We have a network of official travel agents who have years of experience helping stranded travelers.
    They may not be able to find solutions in every case but they will do their best to help travelers.

    • Kevin May

      Kevin May


      “We’re saying that reps from Qantas call centers do not have all the expertise that an experienced travel agent has”…



  4. Glenn Gruber

    Alex, spot on post. Besides not having a strategy in place before the crisis, where I think Quantas missed the boat, was on the medium that they chose. You can only say so much in 140 characters.

    What I think they should have done was create a 3-5 minute YouTube video where they could have explained in detail why they grounded all those planes and how they were going to accommodate (if at all) the passengers they stranded.

    The video would have come across more personal, the message would have been clearer and they could have posted links to the video on Twitter, Facebook, their website and anywhere else they felt appropriate.

  5. Timothy O'Neil-Dunne

    Qantas has not quite learned the lessons of JetBlue and Delta. In my view Delta got this right with their approach of using twitter and facebook with Delta assist.

    Regular readers to TNooz will note two articles on the subject:

    After the US bad weather –

    And an indepth report by our own intrepid Dennis –

    Clearly the whole event caught QF off guard in the way it was managed. HOWEVER – the gamble of how they managed the process for the airline to enable it to restart so quickly paid off. Obviously someone thought long and hard about this.

    The future of managing these forms of crisis has changed. Twitter and Facebook are real value tools that change the game.

    As a suggestion I would say check out what Alaska and Continental have on their websites as tools for communication. Technology can go a long way to improving the ability of the consumer to get the information accurately and fast. The Aussie Government’s response was less useful. They too need to learn from this episode.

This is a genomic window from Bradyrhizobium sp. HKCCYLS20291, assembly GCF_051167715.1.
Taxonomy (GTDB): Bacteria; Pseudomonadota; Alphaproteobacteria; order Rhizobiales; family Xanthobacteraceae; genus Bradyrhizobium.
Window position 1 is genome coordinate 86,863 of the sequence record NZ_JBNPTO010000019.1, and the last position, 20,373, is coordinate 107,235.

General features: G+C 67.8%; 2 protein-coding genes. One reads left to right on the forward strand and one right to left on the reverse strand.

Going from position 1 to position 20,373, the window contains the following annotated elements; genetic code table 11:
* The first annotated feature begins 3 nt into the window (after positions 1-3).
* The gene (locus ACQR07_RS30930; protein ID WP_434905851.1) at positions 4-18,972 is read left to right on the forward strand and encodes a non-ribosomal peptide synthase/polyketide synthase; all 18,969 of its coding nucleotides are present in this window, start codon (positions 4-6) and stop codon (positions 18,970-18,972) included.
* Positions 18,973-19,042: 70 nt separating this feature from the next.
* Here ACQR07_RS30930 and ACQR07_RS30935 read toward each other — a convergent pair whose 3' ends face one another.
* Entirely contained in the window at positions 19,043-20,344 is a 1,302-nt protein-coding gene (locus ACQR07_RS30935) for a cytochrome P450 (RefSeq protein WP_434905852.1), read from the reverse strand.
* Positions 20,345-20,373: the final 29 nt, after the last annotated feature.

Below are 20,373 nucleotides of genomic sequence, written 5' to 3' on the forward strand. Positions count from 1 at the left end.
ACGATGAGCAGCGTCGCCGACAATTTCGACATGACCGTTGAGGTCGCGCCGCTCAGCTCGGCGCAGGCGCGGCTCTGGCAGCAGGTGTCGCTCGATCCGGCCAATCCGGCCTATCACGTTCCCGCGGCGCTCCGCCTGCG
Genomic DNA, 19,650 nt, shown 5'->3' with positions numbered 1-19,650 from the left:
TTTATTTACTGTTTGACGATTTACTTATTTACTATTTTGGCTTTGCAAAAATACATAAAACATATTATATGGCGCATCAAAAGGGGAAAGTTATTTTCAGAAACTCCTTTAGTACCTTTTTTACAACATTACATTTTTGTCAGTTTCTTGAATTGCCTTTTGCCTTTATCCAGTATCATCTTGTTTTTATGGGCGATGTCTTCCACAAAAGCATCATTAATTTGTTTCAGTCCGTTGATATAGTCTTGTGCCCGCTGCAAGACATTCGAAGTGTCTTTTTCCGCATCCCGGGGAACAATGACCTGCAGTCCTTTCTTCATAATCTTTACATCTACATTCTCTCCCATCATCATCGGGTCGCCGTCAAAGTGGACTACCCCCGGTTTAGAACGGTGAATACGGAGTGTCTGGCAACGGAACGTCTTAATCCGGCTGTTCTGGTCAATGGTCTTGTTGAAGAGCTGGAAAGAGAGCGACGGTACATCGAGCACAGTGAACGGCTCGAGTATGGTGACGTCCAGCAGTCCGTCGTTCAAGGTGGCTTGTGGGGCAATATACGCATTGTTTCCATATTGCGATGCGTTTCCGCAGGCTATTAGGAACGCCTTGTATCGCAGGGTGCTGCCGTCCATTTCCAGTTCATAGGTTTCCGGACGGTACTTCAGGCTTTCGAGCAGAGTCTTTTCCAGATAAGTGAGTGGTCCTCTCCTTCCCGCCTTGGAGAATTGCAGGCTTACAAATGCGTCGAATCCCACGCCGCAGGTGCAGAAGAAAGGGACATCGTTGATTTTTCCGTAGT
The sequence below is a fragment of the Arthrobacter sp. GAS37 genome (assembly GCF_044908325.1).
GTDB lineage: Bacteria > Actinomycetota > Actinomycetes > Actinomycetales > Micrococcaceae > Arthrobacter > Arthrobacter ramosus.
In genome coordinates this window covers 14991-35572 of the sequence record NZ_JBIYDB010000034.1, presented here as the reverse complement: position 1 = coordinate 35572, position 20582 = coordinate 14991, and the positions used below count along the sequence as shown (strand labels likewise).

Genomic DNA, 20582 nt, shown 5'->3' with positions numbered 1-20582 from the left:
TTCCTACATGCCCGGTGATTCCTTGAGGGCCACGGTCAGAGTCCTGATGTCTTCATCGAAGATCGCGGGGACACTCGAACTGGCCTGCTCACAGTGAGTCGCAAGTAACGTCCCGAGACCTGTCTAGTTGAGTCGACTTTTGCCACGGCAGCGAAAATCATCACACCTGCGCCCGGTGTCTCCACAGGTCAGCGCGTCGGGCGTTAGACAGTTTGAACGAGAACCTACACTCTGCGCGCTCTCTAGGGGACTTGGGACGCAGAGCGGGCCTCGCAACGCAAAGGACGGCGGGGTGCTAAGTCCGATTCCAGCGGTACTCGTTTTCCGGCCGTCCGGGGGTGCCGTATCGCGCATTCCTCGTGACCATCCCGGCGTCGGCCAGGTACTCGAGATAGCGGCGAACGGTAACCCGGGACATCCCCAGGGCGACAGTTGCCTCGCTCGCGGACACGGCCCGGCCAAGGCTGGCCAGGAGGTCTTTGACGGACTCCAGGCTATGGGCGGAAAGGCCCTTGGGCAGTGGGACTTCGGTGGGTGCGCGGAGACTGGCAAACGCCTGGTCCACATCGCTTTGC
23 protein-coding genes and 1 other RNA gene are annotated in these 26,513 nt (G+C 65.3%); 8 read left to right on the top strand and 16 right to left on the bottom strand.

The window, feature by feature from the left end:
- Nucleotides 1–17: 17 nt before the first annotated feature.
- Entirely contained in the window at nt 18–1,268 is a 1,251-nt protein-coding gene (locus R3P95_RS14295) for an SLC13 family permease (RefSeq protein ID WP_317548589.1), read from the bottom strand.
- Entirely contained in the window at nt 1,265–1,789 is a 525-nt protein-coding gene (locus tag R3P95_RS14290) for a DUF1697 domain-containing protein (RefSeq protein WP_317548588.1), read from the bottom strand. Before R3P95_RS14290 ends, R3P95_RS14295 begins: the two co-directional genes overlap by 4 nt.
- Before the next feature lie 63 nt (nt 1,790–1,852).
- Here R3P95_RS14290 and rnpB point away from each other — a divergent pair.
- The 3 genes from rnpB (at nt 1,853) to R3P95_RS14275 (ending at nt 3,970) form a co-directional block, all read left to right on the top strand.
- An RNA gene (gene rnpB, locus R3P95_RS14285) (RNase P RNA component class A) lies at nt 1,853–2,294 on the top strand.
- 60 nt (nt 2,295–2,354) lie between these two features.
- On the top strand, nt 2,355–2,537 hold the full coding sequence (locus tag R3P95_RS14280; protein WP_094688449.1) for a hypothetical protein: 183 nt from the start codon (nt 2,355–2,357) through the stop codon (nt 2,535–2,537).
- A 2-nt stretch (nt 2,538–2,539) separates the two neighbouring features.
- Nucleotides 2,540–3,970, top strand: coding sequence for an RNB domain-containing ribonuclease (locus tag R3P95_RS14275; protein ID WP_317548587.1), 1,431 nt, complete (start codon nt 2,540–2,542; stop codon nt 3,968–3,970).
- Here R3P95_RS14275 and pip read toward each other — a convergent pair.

Irrespective of the rights or wrongs of the action – how you treat the customer will come back to you – good or bad.


  6. Daniele Beccari

    I agree with your post Alex, it’s like shooting on the dead – useless and paranoid.
    Let’s hope the QF teams will find a way to work together again.

  7. Michael

    Pardon the french but what makes you think Qantas gives a damn?

    They fail time and again with customer services (I have flown with them numerous times and for some inexplicable reason, my being an asian always get short draw of the stick when it comes to any form of attention in the cabin and they do their darnest to keep you in the dark if you’re not their top FF Flyers and the amount of switcharoo they do with the program, not to mention the surly call centre (is it in Australia) is just breathtaking.

    At the end of the day, so what if the airline never crashed before? Will anyone know if noone flies with it?

    • Amelia

      Michael, if you assume being Asian makes Qantas give you worse service then I guess you’d assume my white skin would make me get good service? Cos I promise you that the dozens of times I’ve flown Qantas I get the exact same mediocre service as you!
      I also got a total brush-off by rude Singapore Airlines hosties last year when I was travelling alone and got sick after take-off and was throwing up. I assumed they just didn’t care about customers and certainly didn’t interpret the poor treatment as being anything about my race – should I have? Using your rationale?